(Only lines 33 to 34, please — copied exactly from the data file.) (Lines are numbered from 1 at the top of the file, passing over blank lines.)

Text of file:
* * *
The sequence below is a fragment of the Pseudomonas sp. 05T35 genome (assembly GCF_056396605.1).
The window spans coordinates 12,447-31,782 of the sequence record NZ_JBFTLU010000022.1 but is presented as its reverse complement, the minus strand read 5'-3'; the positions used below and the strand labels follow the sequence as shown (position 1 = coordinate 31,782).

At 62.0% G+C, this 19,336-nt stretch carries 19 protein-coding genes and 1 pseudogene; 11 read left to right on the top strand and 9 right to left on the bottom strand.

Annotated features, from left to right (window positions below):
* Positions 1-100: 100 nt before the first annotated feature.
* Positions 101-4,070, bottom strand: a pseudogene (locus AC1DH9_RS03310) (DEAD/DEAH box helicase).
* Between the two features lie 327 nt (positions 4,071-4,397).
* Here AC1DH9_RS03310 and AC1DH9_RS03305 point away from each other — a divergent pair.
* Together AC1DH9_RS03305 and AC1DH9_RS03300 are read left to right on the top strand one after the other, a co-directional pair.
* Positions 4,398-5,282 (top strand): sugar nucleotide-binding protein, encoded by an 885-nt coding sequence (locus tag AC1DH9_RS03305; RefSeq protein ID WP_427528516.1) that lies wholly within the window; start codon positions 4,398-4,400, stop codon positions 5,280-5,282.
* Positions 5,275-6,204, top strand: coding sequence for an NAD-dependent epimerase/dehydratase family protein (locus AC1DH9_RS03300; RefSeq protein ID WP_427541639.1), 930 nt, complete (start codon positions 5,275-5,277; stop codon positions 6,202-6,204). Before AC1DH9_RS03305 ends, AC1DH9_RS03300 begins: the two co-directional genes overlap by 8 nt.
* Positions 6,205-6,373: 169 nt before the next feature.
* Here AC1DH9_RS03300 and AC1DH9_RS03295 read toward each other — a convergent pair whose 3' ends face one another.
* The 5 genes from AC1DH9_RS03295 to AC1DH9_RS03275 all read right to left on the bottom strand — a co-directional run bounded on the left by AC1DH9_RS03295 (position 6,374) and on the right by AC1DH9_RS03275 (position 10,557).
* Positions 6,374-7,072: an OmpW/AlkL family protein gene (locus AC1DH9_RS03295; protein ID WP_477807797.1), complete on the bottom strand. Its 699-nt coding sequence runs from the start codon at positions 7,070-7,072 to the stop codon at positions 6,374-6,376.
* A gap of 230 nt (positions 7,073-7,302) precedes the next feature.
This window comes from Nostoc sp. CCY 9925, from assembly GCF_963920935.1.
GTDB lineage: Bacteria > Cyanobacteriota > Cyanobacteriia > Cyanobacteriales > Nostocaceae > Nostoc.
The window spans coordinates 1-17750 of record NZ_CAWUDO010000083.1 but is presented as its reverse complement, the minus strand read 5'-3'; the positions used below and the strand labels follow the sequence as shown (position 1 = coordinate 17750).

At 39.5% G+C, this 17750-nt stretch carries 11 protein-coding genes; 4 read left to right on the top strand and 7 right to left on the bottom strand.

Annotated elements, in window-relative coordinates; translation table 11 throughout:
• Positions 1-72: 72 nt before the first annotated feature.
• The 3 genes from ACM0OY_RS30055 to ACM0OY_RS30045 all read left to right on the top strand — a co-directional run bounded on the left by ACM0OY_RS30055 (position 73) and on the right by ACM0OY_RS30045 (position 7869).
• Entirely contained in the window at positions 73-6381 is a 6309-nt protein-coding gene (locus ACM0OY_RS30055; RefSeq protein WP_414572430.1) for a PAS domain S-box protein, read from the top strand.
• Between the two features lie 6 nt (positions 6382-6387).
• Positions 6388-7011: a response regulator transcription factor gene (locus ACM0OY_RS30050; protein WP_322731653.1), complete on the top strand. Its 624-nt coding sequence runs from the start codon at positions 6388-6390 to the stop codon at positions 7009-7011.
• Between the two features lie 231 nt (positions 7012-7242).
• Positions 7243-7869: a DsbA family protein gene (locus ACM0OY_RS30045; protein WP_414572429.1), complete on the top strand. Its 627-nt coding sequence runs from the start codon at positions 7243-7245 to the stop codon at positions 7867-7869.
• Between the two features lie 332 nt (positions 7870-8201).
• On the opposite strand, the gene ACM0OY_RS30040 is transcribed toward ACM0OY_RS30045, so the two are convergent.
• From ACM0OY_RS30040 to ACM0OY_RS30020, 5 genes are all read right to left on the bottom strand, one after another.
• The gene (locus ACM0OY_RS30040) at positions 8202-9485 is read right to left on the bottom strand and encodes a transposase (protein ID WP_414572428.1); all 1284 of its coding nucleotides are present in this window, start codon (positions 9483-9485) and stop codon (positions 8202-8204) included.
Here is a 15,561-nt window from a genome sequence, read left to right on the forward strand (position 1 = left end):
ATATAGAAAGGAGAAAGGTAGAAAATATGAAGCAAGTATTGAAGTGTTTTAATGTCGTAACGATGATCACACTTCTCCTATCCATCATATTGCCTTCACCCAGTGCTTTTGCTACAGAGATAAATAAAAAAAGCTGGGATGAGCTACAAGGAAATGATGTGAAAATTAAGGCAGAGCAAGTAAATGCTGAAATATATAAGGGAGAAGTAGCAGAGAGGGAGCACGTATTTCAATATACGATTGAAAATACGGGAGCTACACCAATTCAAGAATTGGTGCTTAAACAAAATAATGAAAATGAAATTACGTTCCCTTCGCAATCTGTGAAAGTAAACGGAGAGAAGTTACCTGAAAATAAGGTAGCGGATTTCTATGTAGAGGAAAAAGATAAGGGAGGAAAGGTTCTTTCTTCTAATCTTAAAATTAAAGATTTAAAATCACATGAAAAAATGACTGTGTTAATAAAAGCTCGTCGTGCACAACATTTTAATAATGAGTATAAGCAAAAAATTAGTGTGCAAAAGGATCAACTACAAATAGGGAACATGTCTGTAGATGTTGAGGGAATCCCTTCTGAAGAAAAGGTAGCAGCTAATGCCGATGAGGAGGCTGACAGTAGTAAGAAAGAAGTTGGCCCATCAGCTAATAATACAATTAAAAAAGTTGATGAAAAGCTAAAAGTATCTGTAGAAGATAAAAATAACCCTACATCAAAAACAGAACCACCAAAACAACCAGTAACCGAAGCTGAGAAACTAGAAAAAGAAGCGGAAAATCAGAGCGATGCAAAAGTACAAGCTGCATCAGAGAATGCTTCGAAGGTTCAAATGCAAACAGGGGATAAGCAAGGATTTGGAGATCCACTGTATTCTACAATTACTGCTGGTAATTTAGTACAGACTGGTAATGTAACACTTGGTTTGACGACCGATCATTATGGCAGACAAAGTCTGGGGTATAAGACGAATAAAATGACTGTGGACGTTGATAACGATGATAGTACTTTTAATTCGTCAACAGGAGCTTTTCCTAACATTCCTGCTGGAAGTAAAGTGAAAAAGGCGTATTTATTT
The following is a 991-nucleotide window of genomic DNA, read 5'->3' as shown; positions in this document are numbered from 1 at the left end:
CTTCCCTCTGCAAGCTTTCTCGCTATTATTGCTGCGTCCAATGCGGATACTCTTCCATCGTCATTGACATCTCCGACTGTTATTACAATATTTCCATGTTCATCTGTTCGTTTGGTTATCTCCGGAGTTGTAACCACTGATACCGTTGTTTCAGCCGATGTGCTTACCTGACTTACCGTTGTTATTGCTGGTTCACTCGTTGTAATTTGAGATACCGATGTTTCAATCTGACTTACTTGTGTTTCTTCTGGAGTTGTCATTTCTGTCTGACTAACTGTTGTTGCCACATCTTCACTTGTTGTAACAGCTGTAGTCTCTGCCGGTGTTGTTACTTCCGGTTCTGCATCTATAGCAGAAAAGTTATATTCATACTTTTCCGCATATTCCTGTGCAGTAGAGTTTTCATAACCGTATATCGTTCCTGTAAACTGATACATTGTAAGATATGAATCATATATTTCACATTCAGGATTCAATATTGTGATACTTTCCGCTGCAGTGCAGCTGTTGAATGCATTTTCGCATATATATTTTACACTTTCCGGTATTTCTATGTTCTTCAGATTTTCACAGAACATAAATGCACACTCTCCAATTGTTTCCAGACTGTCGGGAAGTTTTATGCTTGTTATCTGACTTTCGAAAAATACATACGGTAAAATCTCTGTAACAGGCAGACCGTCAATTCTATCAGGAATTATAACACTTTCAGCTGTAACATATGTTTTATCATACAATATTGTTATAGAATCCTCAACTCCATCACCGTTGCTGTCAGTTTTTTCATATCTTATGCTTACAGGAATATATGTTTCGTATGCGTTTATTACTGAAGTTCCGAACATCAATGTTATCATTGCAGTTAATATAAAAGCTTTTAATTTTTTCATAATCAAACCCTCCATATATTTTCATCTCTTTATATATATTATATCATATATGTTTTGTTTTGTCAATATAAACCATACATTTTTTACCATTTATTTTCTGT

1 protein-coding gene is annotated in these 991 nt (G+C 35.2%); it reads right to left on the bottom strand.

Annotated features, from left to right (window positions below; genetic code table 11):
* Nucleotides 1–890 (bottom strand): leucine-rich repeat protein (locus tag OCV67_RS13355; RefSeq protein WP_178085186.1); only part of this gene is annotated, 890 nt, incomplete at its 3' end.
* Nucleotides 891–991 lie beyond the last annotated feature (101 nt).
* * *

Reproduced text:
Here is a 15,561-nt window from a genome sequence, read left to right on the forward strand (position 1 = left end):
ATATAGAAAGGAGAAAGGTAGAAAATATGAAGCAAGTATTGAAGTGTTTTAATGTCGTAACGATGATCACACTTCTCCTATCCATCATATTGCCTTCACCCAGTGCTTTTGCTACAGAGATAAATAAAAAAAGCTGGGATGAGCTACAAGGAAATGATGTGAAAATTAAGGCAGAGCAAGTAAATGCTGAAATATATAAGGGAGAAGTAGCAGAGAGGGAGCACGTATTTCAATATACGATTGAAAATACGGGAGCTACACCAATTCAAGAATTGGTGCTTAAACAAAATAATGAAAATGAAATTACGTTCCCTTCGCAATCTGTGAAAGTAAACGGAGAGAAGTTACCTGAAAATAAGGTAGCGGATTTCTATGTAGAGGAAAAAGATAAGGGAGGAAAGGTTCTTTCTTCTAATCTTAAAATTAAAGATTTAAAATCACATGAAAAAATGACTGTGTTAATAAAAGCTCGTCGTGCACAACATTTTAATAATGAGTATAAGCAAAAAATTAGTGTGCAAAAGGATCAACTACAAATAGGGAACATGTCTGTAGATGTTGAGGGAATCCCTTCTGAAGAAAAGGTAGCAGCTAATGCCGATGAGGAGGCTGACAGTAGTAAGAAAGAAGTTGGCCCATCAGCTAATAATACAATTAAAAAAGTTGATGAAAAGCTAAAAGTATCTGTAGAAGATAAAAATAACCCTACATCAAAAACAGAACCACCAAAACAACCAGTAACCGAAGCTGAGAAACTAGAAAAAGAAGCGGAAAATCAGAGCGATGCAAAAGTACAAGCTGCATCAGAGAATGCTTCGAAGGTTCAAATGCAAACAGGGGATAAGCAAGGATTTGGAGATCCACTGTATTCTACAATTACTGCTGGTAATTTAGTACAGACTGGTAATGTAACACTTGGTTTGACGACCGATCATTATGGCAGACAAAGTCTGGGGTATAAGACGAATAAAATGACTGTGGACGTTGATAACGATGATAGTACTTTTAATTCGTCAACAGGAGCTTTTCCTAACATTCCTGCTGGAAGTAAAGTGAAAAAGGCGTATTTATTT